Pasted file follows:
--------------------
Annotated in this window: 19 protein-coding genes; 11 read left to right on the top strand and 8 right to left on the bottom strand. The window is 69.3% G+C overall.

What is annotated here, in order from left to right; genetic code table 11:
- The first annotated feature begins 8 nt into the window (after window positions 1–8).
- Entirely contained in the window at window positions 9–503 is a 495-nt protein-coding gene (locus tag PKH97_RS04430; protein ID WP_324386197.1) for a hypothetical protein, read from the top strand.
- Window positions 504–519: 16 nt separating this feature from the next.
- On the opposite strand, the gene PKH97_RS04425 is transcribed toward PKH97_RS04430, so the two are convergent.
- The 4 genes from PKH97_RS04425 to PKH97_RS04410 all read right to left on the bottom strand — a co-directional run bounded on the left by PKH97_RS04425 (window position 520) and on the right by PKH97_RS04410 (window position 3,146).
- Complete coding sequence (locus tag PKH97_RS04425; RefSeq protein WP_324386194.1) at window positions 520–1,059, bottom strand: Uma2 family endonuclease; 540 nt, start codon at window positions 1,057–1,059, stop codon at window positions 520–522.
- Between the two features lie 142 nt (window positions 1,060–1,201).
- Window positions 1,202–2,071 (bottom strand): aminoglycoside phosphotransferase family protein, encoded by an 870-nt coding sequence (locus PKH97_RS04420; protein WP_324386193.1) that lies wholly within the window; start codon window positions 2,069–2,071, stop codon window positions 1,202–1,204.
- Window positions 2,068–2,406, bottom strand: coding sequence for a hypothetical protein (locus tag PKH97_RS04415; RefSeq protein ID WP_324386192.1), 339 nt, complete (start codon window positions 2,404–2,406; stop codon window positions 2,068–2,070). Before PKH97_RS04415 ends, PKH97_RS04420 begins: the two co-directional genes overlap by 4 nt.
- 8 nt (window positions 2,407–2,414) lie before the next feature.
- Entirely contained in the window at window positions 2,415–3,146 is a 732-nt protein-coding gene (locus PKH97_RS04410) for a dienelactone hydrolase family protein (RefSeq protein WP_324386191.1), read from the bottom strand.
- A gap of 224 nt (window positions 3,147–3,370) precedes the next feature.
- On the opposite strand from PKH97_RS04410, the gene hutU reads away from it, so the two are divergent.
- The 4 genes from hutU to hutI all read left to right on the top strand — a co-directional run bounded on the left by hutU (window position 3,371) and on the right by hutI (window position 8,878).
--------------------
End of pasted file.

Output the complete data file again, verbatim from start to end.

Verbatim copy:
Annotated in this window: 19 protein-coding genes; 11 read left to right on the top strand and 8 right to left on the bottom strand. The window is 69.3% G+C overall.

What is annotated here, in order from left to right; genetic code table 11:
- The first annotated feature begins 8 nt into the window (after window positions 1–8).
- Entirely contained in the window at window positions 9–503 is a 495-nt protein-coding gene (locus tag PKH97_RS04430; protein ID WP_324386197.1) for a hypothetical protein, read from the top strand.
- Window positions 504–519: 16 nt separating this feature from the next.
- On the opposite strand, the gene PKH97_RS04425 is transcribed toward PKH97_RS04430, so the two are convergent.
- The 4 genes from PKH97_RS04425 to PKH97_RS04410 all read right to left on the bottom strand — a co-directional run bounded on the left by PKH97_RS04425 (window position 520) and on the right by PKH97_RS04410 (window position 3,146).
- Complete coding sequence (locus tag PKH97_RS04425; RefSeq protein WP_324386194.1) at window positions 520–1,059, bottom strand: Uma2 family endonuclease; 540 nt, start codon at window positions 1,057–1,059, stop codon at window positions 520–522.
- Between the two features lie 142 nt (window positions 1,060–1,201).
- Window positions 1,202–2,071 (bottom strand): aminoglycoside phosphotransferase family protein, encoded by an 870-nt coding sequence (locus PKH97_RS04420; protein WP_324386193.1) that lies wholly within the window; start codon window positions 2,069–2,071, stop codon window positions 1,202–1,204.
- Window positions 2,068–2,406, bottom strand: coding sequence for a hypothetical protein (locus tag PKH97_RS04415; RefSeq protein ID WP_324386192.1), 339 nt, complete (start codon window positions 2,404–2,406; stop codon window positions 2,068–2,070). Before PKH97_RS04415 ends, PKH97_RS04420 begins: the two co-directional genes overlap by 4 nt.
- 8 nt (window positions 2,407–2,414) lie before the next feature.
- Entirely contained in the window at window positions 2,415–3,146 is a 732-nt protein-coding gene (locus PKH97_RS04410) for a dienelactone hydrolase family protein (RefSeq protein WP_324386191.1), read from the bottom strand.
- A gap of 224 nt (window positions 3,147–3,370) precedes the next feature.
- On the opposite strand from PKH97_RS04410, the gene hutU reads away from it, so the two are divergent.
- The 4 genes from hutU to hutI all read left to right on the top strand — a co-directional run bounded on the left by hutU (window position 3,371) and on the right by hutI (window position 8,878).